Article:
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I'm having some trouble getting my head around striding in numpy. I'm writing some code that does interpolation of multi-channel images. I define my images as 3 dimensional arrays of type np.ndarray with shape [HEIGHT x WIDTH x CHANNELS]. The C++ that I am writing must work in both Matlab AND Python. For single channel images, my code works fine, and for multi-channel images in Matlab, my code works fine.

In order to interpolate an image, I am writing a method whereby, given an [M x N x P] array, you can provide a set of X and Y sub-pixel coordinates to be interpolated within the image. This is identical to the functionality of scipy's ndimage.map_coordinates. Unfortunately, I require an interpolation method that yields identical results in both Matlab and Python and am thus rolling my own interpolation code.

My issue is that Matlab arranges it's 3-dimensional memory by stacking the concatenating the channels one after another. This means that, for a [10, 10, 2] image, the first 100 elements will be the first channel, and elements [100, 200] elements will be the second channel. Therefore, to index in to the Matlab contiguous memory, I index as follows:

// i is the element of the indices array
// j is the current channel
// F is the image we are indexing
// F_MAX is M * N (the number of pixels per channel)
// N_ELEMS is the total number of elements in the indices array
// f_index is the index in the contiguous array equivalent to the x and y coordinate in the 2D image
for (size_t j = 0; j < N_CHANNELS; j++)
  out[i + j * N_ELEMS] = F[f_index + j * F_MAX];

My issue is that numpy orders it's 3-dimensional arrays along the 3rd axis. That is to say, given a [10, 10, 2] array, the first 2 elements are indices [0, 0, 0] and [0, 0, 1]. In Matlab they are indices [0, 0, 0] and [0, 1, 0].

I think I can rectify my issue by using a stride in numpy. However, I am totally failing to come up with an appropriate stride pattern. Therefore, for my example of a [10, 10, 2] array, how can I change the strides, from (assuming doubles):

>>> np.ones([10,10,2], dtype=np.float64).strides
(160, 16, 8)

to something that I can index into as I do for Matlab arrays?

I should mention that I am aware of the column major/row major difference between Matlab and numpy respectively. As stated, my method works for single channel images but indexes wrong with more than 1 channel.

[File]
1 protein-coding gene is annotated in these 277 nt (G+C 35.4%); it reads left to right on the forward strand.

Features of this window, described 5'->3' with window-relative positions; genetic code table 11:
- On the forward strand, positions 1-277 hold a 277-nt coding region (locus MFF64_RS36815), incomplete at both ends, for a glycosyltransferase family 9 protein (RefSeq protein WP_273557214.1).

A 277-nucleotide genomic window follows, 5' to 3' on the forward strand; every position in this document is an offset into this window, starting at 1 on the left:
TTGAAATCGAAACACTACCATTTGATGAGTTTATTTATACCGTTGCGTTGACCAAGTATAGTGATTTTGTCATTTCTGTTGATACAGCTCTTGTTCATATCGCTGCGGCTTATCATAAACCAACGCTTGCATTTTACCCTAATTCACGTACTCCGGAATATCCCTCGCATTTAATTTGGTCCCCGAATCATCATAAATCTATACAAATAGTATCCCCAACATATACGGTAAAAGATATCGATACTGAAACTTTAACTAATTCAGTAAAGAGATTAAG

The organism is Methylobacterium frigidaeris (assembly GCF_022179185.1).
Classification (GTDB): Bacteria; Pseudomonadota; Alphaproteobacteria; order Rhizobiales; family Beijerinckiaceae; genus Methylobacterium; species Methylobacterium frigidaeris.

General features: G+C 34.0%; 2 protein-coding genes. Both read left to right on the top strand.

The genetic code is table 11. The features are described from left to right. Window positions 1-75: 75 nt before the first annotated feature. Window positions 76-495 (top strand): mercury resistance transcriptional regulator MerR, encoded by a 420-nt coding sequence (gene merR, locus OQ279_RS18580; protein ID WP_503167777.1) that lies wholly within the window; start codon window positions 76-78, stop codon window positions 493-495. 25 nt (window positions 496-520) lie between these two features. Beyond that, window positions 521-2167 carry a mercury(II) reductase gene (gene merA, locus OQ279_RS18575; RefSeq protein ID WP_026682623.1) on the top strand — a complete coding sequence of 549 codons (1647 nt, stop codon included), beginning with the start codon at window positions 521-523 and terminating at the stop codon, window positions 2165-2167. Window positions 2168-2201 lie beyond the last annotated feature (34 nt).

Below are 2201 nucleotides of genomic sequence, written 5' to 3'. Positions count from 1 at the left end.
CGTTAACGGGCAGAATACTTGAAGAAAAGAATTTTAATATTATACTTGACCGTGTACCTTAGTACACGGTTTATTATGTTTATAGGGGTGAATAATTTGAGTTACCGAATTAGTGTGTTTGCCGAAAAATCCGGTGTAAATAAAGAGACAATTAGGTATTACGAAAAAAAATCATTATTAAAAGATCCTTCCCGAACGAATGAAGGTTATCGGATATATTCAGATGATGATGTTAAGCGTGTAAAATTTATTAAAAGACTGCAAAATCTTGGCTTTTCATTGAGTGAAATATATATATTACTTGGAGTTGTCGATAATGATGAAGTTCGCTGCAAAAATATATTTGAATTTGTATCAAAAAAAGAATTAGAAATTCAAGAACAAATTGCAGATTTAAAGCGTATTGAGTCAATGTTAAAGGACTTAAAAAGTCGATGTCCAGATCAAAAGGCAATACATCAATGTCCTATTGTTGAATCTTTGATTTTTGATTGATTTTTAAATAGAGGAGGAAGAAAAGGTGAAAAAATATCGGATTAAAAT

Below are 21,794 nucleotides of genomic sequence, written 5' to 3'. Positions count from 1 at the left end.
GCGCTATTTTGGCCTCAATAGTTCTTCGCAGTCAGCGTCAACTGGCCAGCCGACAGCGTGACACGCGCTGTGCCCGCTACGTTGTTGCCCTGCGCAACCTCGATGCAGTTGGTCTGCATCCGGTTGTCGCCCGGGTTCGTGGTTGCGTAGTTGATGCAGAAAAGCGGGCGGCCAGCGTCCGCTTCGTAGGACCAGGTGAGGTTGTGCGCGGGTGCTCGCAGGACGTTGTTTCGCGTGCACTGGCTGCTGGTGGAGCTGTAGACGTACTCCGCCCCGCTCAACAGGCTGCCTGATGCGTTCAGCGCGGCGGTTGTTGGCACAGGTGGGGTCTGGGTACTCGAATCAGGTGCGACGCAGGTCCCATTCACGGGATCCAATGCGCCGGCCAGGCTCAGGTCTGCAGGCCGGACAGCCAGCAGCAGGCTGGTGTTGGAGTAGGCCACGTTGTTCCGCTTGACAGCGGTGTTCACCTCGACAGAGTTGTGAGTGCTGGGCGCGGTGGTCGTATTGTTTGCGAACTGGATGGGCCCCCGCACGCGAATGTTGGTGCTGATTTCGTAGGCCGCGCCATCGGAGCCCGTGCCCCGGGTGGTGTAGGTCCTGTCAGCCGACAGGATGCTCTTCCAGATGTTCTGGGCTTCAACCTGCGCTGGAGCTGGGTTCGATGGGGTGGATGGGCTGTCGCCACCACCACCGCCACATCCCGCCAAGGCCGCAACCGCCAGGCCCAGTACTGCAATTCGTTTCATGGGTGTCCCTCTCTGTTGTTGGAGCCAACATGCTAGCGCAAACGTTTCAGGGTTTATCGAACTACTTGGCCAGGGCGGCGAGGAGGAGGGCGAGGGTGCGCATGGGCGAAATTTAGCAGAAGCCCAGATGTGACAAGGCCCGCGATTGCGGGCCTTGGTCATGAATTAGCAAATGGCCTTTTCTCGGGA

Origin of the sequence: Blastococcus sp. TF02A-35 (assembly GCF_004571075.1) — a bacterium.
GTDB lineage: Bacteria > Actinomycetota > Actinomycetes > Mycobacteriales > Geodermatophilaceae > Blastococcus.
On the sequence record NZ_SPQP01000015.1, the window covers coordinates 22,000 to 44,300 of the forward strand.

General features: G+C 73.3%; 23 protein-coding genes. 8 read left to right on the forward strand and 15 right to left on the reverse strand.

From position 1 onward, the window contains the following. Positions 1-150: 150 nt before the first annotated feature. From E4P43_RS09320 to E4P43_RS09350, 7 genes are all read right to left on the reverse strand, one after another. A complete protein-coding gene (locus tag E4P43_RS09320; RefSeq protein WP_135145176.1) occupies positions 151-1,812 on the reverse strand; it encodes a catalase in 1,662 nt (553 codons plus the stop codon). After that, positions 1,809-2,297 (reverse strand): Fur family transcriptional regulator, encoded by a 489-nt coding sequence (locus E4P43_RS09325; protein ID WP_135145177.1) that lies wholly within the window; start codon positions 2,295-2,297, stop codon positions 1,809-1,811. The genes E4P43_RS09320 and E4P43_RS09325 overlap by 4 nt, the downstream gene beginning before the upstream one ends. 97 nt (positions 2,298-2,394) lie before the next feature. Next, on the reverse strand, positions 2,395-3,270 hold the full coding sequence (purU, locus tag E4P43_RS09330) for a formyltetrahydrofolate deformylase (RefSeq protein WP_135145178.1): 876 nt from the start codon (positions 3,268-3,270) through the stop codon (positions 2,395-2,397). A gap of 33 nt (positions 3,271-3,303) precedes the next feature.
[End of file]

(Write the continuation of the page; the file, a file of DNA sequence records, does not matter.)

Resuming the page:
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2 Answers 2

up vote 2 down vote accepted

Perhaps you can make use of the function np.swapaxes as in the following ipython example:

In [1]: a = np.arange(2*2*2).reshape((2,2,2))

In [2]: a
array([[[0, 1],
        [2, 3]],

       [[4, 5],
        [6, 7]]])

In [3]: a.flatten()
Out[3]: array([0, 1, 2, 3, 4, 5, 6, 7])

In [4]: np.swapaxes(a,2,1).flatten()
Out[4]: array([0, 2, 1, 3, 4, 6, 5, 7])


I think the internal memory layout only changes after you take a copy of the array with swapped axes, see:

In [6]: b = a.swapaxes(1,2)

In [7]: b.strides
Out[7]: (16, 4, 8)

In [8]: b = a.swapaxes(1,2).copy()

In [9]: b.strides
Out[9]: (16, 8, 4)
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Nice catch, certainly changing the axes does act as you demonstrated. Unfortunately, I still couldn't quite rectify my problems and so resorted to macros that change the indexing pattern on each platform. – BeRecursive Aug 6 '13 at 16:01

You can specify Fortran ordering when creating the array:

>>> a = np.ones((10,10,2),dtype=np.float64)
>>> a.strides
(160, 16, 8)
>>> b = np.ones((10,10,2),dtype=np.float64,order='f')
>>> b.strides
(8, 80, 800)
share|improve this answer
Can use np.asfortranarray if the array is already created. This does copy the data however- – Ophion Aug 5 '13 at 21:16

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